I was taken in the back of a police car to a local hospital where I don’t feel I got the help I really needed. Everyone there acted like I was inconveniencing them. Once they were sure the pills I had taken weren’t actually going to kill me they basically pressured me into leaving. They told me I had to find someone who could come pick me up and take me home. I was embarrassed, very, very drowsy from the pills I had taken and was in one of the darkest places I’d ever been—I wasn’t exactly thinking straight. I tried telling them that if I could just wait until morning my husband could probably pick me up, but they wouldn’t let me wait. I called some people, but it was the middle of the night. No one answered. I told the people at the hospital this. “You mentioned something about an ex-husband,” one of them said. “Can you call him?” Sure, my ex and I may have a mostly amicable relationship, but I did not want to call him. However, they continued pressuring me, so I called and miracle of all miracles he actually answered and said he could come pick me up. It was sort of like adding insult to injury. It was absolutely humiliating that I had to be picked up from the hospital and taken home by my ex-husband. I again felt embarrassed, stupid, incompetent and horrible.

The trauma of that night and the things that led me to do what I did stuck with me. It gave me PTSD which manifested through seeing police cars and police officers. The police officers that night were actually really wonderful. They treated me with respect and actually seemed to care about what happened to me. But for whatever reason seeing police cars and police officers is what triggered my PTSD. Living with PTSD was absolutely horrible—one of the most horrible things I’ve ever gone through. Luckily, EMDR helped heal me. I no longer have panic attacks or even get nervous when seeing them. But there has been a lot more to work through. Having an amazing therapist has truly been life-changing. I know I wouldn’t have recovered or progressed the way I have without her.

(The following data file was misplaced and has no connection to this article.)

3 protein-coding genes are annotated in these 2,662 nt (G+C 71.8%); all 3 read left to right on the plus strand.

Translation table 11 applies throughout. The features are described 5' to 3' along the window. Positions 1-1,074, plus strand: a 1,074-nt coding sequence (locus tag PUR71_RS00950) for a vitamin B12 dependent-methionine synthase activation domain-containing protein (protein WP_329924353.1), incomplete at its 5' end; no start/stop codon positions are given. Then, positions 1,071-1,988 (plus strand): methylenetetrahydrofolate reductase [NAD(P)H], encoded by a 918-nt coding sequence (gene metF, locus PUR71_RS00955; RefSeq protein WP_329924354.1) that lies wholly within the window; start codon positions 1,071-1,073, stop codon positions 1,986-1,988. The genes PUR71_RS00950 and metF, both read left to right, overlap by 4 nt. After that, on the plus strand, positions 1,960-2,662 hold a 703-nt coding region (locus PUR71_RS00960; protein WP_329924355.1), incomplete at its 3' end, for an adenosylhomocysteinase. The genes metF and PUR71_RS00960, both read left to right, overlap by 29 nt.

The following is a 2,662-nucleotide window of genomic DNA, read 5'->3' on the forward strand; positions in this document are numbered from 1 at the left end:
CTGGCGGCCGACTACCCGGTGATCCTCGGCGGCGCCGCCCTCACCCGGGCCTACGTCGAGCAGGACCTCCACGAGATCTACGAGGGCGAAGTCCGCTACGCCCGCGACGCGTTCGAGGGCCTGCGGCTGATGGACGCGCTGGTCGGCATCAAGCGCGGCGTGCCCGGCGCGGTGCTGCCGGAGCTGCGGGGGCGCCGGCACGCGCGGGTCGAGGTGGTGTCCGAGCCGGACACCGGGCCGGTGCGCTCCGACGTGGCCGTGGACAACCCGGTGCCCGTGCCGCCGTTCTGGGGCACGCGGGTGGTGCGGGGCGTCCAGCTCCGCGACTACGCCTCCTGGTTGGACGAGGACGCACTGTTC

One reason why I want to share this story is so people understand that suicide ideation, attempted suicide and actual suicide is not some far-off thing that only happens to other people. Being aware of this and educated in it can only help.

 I also want people to understand that suicide doesn’t mean a person is crazy or even unstable. I had to take a few days off work because the pills I took did some horrible things to my stomach, but the next week I was back at work. I continued my duties as a mom, a wife, a neighbor and a member of my church congregation. It was hard, but I did it because that is my life. And I haven’t attempted or even thought about suicide since then. There can be moments of severe depression that leads someone to suicide or attempted suicide. It doesn’t mean they are selfish or horrible or incompetent or unstable. It may just mean they are dealing with the horrors of life. It may mean they need help. It may mean they need a little extra love and understanding.